• Communicating the compelling business case for renewables to companies, utilities, market operators, policymakers, and other key influencers
  • Highlighting any barriers to realizing the business and economic benefits of renewable electricity as reported by member companies
  • Working with member compa­nies and partners to high­light and address policy and market barriers to the corporate sourcing of renewable electricity

While adding 34 more companies over the next 18 months may be ambitious, the target demonstrates Japan’s commitment to reducing CO2 emissions and leading on this critical issue.

Other action that has been taken in Japan is the formation of the Japan Climate Initiative (JCI), which was founded on July 6, 2018, by 105 entities—including companies, financial institutions, local governments, research institutes, and non-governmental organizations representing sectors such as information and communications technology, finance, construction, housing, energy, food, and retail.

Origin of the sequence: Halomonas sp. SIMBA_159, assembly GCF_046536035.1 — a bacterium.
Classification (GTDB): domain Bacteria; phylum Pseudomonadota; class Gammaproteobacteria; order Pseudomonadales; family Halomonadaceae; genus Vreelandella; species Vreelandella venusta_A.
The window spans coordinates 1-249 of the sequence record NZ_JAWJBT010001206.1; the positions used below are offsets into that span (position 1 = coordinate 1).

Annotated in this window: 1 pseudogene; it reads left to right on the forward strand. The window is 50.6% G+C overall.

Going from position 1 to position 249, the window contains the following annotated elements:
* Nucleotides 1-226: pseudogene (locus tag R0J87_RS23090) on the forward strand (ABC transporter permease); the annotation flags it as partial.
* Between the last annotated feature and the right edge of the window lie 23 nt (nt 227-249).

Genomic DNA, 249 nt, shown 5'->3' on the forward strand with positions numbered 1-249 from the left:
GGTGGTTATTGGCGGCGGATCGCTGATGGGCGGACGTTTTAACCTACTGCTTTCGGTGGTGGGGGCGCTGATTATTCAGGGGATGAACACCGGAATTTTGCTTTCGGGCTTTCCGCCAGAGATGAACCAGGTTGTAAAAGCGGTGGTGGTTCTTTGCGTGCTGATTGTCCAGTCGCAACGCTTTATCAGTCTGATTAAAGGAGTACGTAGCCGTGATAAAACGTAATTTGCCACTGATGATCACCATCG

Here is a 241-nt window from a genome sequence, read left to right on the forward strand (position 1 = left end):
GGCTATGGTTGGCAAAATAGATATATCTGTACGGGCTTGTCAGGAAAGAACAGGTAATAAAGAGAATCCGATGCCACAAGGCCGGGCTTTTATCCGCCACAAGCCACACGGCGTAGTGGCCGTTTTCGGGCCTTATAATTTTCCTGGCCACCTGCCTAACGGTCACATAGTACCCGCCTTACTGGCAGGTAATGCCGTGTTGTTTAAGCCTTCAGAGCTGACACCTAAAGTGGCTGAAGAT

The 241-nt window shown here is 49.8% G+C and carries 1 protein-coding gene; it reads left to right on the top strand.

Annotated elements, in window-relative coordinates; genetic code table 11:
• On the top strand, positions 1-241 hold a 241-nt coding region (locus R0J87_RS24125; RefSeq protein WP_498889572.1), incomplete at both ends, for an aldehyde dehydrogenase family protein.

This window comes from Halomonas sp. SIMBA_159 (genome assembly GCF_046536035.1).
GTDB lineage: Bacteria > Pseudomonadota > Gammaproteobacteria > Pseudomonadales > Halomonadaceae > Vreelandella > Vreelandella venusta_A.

The JCI’s goals are to:

  • Transition to a decarbonized society
  • Progressively increase reduction targets
  • Enhance Japan’s commitment to climate change
  • Serve as a bridge between Japan and global efforts

The initiative is based on the idea that transition to a decar­bonized society will generate new opportunities for growth and development. “We believe that Japan can and should play a greater role in the world in realizing a decarbonized society, primarily through promotion of energy efficiency and expansion of renewable energy,” the group says in its founding declaration. “Also, we are firmly convinced that expanding and accelerating efforts toward a decarbonized society and setting an example for international society will bring significant benefits to Japan itself.”

By joining the RE100, companies signal their intent to decar­bonize and switch to renewable electricity. Per RE100 guidelines, this should be achieved by 2050; but many companies want to get there as soon as possible and encourage others to do the same. The average target year for RE100 members to hit 100 percent is 2026, and more than three in four aim to get there by 2030.

ACCJ member company 3M is one of the latest additions to the RE100, having joined in February. The Minnesota-based manufacturing and tech giant is committed to using 100 percent renewable electricity for its global operations by 2050. As is the case with many companies of 3M’s size, completing the transition is a long and complex process. To ensure that steady steps are taken, and the effort stays on track, the company has set an interim target of 50 percent by 2025.